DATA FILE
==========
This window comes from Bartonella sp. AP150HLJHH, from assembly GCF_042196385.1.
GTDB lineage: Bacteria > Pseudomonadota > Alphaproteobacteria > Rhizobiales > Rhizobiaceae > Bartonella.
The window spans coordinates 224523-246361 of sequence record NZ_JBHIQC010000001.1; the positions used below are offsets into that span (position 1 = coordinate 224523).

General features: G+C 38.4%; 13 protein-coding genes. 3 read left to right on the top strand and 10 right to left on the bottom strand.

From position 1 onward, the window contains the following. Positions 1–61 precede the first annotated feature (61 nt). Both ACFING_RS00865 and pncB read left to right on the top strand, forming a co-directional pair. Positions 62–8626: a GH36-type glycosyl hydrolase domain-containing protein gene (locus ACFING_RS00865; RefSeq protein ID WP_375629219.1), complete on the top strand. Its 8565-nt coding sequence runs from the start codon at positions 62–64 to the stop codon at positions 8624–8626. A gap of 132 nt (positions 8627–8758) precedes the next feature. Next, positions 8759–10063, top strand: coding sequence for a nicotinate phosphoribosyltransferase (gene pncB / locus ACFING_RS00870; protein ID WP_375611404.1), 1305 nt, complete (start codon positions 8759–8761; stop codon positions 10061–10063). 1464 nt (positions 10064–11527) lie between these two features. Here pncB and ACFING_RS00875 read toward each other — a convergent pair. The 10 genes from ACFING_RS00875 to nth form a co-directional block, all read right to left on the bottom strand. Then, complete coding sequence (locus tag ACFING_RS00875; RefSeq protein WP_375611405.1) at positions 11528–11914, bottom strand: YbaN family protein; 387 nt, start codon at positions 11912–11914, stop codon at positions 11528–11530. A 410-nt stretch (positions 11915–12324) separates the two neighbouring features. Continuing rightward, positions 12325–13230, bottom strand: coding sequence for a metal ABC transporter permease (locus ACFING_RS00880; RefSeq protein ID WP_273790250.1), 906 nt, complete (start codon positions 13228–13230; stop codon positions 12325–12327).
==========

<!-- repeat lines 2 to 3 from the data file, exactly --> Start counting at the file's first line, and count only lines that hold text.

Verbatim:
GTDB lineage: Bacteria > Pseudomonadota > Alphaproteobacteria > Rhizobiales > Rhizobiaceae > Bartonella.
The window spans coordinates 224523-246361 of sequence record NZ_JBHIQC010000001.1; the positions used below are offsets into that span (position 1 = coordinate 224523).